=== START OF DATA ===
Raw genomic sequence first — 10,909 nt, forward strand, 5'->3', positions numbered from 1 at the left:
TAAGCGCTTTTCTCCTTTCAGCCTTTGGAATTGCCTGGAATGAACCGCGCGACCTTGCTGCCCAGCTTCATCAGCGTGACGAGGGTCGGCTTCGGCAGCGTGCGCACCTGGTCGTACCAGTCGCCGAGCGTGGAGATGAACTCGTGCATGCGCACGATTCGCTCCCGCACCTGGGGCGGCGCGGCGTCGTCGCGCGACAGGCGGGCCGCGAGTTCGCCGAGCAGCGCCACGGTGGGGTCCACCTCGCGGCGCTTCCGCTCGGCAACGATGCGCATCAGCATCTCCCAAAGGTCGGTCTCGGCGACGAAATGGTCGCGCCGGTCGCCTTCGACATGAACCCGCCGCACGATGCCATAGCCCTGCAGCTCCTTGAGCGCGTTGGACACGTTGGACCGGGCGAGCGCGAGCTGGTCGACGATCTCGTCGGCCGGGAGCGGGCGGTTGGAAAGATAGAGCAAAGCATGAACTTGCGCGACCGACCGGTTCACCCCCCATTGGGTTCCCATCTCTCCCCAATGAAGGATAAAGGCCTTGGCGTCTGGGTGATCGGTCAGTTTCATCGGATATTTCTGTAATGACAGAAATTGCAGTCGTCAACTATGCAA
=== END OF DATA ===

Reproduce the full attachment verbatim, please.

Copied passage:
Raw genomic sequence first — 10,909 nt, forward strand, 5'->3', positions numbered from 1 at the left:
TAAGCGCTTTTCTCCTTTCAGCCTTTGGAATTGCCTGGAATGAACCGCGCGACCTTGCTGCCCAGCTTCATCAGCGTGACGAGGGTCGGCTTCGGCAGCGTGCGCACCTGGTCGTACCAGTCGCCGAGCGTGGAGATGAACTCGTGCATGCGCACGATTCGCTCCCGCACCTGGGGCGGCGCGGCGTCGTCGCGCGACAGGCGGGCCGCGAGTTCGCCGAGCAGCGCCACGGTGGGGTCCACCTCGCGGCGCTTCCGCTCGGCAACGATGCGCATCAGCATCTCCCAAAGGTCGGTCTCGGCGACGAAATGGTCGCGCCGGTCGCCTTCGACATGAACCCGCCGCACGATGCCATAGCCCTGCAGCTCCTTGAGCGCGTTGGACACGTTGGACCGGGCGAGCGCGAGCTGGTCGACGATCTCGTCGGCCGGGAGCGGGCGGTTGGAAAGATAGAGCAAAGCATGAACTTGCGCGACCGACCGGTTCACCCCCCATTGGGTTCCCATCTCTCCCCAATGAAGGATAAAGGCCTTGGCGTCTGGGTGATCGGTCAGTTTCATCGGATATTTCTGTAATGACAGAAATTGCAGTCGTCAACTATGCAA